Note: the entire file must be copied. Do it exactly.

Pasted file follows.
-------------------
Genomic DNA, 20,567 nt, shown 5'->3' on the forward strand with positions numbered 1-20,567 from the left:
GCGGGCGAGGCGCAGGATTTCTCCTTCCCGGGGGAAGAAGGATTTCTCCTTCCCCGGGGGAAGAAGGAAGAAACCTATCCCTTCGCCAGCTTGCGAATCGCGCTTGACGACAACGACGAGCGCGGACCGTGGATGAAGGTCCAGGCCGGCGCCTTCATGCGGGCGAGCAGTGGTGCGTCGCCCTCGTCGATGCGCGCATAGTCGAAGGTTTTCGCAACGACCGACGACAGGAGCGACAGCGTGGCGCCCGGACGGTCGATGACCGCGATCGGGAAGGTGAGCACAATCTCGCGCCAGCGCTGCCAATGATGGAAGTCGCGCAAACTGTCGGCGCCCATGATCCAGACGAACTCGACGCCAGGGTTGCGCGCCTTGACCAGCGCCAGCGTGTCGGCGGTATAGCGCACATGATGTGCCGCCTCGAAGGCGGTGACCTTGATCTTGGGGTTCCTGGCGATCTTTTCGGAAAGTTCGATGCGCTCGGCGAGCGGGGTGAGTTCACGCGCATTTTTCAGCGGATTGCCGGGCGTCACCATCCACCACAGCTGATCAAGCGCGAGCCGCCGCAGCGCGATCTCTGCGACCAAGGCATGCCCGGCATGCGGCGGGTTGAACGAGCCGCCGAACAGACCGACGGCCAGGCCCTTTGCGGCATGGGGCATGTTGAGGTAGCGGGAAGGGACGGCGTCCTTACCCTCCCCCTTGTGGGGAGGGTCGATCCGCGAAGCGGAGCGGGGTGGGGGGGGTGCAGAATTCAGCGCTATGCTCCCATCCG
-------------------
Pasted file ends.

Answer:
Genomic DNA, 20,567 nt, shown 5'->3' on the forward strand with positions numbered 1-20,567 from the left:
GCGGGCGAGGCGCAGGATTTCTCCTTCCCGGGGGAAGAAGGATTTCTCCTTCCCCGGGGGAAGAAGGAAGAAACCTATCCCTTCGCCAGCTTGCGAATCGCGCTTGACGACAACGACGAGCGCGGACCGTGGATGAAGGTCCAGGCCGGCGCCTTCATGCGGGCGAGCAGTGGTGCGTCGCCCTCGTCGATGCGCGCATAGTCGAAGGTTTTCGCAACGACCGACGACAGGAGCGACAGCGTGGCGCCCGGACGGTCGATGACCGCGATCGGGAAGGTGAGCACAATCTCGCGCCAGCGCTGCCAATGATGGAAGTCGCGCAAACTGTCGGCGCCCATGATCCAGACGAACTCGACGCCAGGGTTGCGCGCCTTGACCAGCGCCAGCGTGTCGGCGGTATAGCGCACATGATGTGCCGCCTCGAAGGCGGTGACCTTGATCTTGGGGTTCCTGGCGATCTTTTCGGAAAGTTCGATGCGCTCGGCGAGCGGGGTGAGTTCACGCGCATTTTTCAGCGGATTGCCGGGCGTCACCATCCACCACAGCTGATCAAGCGCGAGCCGCCGCAGCGCGATCTCTGCGACCAAGGCATGCCCGGCATGCGGCGGGTTGAACGAGCCGCCGAACAGACCGACGGCCAGGCCCTTTGCGGCATGGGGCATGTTGAGGTAGCGGGAAGGGACGGCGTCCTTACCCTCCCCCTTGTGGGGAGGGTCGATCCGCGAAGCGGAGCGGGGTGGGGGGGGTGCAGAATTCAGCGCTATGCTCCCATCCG